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Open Access Case report

Trans-subclavian approach for radiofrequency ablation of premature ventricular contractions originating from subtricuspid annulus: a case report

Teng Li12, Xian-zhang Zhan1, Ping-zhen Yang1, Yu-mei Xue1, Xian-hong Fang1, Hong-tao Liao1 and Shu-lin Wu1*

Author Affiliations

1 Cardiovascular Department, Guangdong Cardiovascular Institute, Guangdong General Hospital, No. 96, Dongchuan Road, Guangzhou 510080, China

2 Department of Cardiology, Affiliated hospital of Guangdong Medical College, No. 57, Renming Road, Zhanjiang 524001, China

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BMC Cardiovascular Disorders 2013, 13:7  doi:10.1186/1471-2261-13-7

Published: 18 February 2013



Catheter ablation has been established as a curative treatment strategy for ventricular arrhythmias. The standard procedure of most ventricular arrhythmias originating from the right ventricle is performed via the femoral vein. However, a femoral vein access may not achieve a successful ablation in some patients.

Case presentation

We reported a case of a 29-year old patient with symptomatic premature ventricular contractions was referred for catheter ablation. Radiofrequency energy application at the earliest endocardial ventricular activation site via the right femoral vein could not eliminate the premature ventricular contractions. Epicardial mapping could not obtain an earlier ventricular activation when compared to the endocardial mapping, and at the earliest epicardial site could not provide an identical pace mapping. Finally, we redeployed the ablation catheter via the right subclavian vein by a long sheath. During mapping of the subvalvular area of the right ventricle, a site with a good pace mapping and early ventricular activation was found, and premature ventricular contractions were eliminated successfully.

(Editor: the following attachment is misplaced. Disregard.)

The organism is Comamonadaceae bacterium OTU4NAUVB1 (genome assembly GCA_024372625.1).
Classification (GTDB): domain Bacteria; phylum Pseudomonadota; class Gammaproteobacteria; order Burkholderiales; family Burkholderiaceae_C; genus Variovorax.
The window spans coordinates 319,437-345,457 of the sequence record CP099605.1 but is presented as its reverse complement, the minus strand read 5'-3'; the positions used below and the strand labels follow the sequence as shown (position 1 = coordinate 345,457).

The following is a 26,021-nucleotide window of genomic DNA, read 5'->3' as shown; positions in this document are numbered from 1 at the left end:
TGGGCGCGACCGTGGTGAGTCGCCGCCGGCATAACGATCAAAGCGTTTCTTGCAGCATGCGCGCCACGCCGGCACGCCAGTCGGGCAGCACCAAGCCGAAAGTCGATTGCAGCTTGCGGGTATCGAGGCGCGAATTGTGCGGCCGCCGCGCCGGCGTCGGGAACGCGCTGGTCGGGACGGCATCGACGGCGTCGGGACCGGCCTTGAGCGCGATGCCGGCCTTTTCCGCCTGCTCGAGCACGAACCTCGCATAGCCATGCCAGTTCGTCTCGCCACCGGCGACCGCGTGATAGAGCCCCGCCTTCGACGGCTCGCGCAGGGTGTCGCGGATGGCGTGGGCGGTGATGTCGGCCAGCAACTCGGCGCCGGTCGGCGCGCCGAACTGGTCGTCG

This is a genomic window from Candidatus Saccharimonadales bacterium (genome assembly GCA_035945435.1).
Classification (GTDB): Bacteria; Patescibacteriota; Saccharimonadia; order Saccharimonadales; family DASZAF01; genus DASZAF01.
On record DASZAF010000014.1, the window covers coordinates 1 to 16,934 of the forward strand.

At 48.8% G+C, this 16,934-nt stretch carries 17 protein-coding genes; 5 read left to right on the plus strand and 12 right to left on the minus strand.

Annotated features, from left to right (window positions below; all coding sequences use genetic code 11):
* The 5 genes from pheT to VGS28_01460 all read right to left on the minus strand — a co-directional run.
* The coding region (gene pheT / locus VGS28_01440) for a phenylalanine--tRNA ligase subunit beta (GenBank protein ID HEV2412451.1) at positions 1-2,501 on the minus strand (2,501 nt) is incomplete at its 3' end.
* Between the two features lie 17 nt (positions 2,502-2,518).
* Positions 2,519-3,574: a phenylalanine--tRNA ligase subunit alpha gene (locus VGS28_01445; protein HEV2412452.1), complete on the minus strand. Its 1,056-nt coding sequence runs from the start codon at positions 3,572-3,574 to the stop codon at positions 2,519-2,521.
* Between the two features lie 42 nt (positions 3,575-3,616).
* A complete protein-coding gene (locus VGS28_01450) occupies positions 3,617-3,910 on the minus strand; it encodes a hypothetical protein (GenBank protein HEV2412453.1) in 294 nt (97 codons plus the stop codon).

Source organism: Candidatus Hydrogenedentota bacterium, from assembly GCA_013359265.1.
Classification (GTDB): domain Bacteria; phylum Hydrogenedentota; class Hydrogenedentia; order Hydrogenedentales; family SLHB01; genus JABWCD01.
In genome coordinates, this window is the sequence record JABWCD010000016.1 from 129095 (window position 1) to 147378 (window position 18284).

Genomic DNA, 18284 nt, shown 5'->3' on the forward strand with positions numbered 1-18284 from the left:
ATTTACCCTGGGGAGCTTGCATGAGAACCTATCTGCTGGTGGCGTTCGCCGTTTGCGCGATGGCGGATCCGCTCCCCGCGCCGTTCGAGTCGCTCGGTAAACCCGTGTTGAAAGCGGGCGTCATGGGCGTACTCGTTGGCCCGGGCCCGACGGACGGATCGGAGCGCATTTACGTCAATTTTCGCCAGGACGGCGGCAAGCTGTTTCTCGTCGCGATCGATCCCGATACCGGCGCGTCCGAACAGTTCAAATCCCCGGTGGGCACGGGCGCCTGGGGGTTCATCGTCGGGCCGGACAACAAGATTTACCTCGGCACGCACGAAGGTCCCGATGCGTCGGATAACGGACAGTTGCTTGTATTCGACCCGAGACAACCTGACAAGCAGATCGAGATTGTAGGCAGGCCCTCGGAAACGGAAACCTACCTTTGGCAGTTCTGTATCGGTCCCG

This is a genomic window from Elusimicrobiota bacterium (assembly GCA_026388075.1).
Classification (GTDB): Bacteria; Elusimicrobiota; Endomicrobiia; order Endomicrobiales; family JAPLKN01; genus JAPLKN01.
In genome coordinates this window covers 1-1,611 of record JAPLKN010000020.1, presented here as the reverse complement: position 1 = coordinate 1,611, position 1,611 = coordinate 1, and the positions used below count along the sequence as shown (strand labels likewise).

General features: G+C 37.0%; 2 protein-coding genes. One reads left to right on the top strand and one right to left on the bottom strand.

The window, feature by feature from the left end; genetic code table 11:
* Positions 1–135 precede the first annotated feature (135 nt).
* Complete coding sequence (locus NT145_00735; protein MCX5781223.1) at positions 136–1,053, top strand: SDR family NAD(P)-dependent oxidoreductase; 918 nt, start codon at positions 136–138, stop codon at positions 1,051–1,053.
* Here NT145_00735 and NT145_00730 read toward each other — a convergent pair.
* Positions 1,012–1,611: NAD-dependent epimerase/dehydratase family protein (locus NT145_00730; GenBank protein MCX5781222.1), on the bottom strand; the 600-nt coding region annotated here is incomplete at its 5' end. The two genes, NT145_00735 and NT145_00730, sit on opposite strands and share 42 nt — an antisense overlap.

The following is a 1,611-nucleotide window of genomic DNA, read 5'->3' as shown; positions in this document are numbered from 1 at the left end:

Ventricular arrhythmias originating from the subtricuspid annulus may be successfully abolished via a trans-subclavian approach and a long sheath. Although access via the right subclavian vein for mapping and ablation is an effective alternative, it is not a routine approach.

Premature ventricular contractions; Tricuspid annulus; Radiofrequency catheter ablation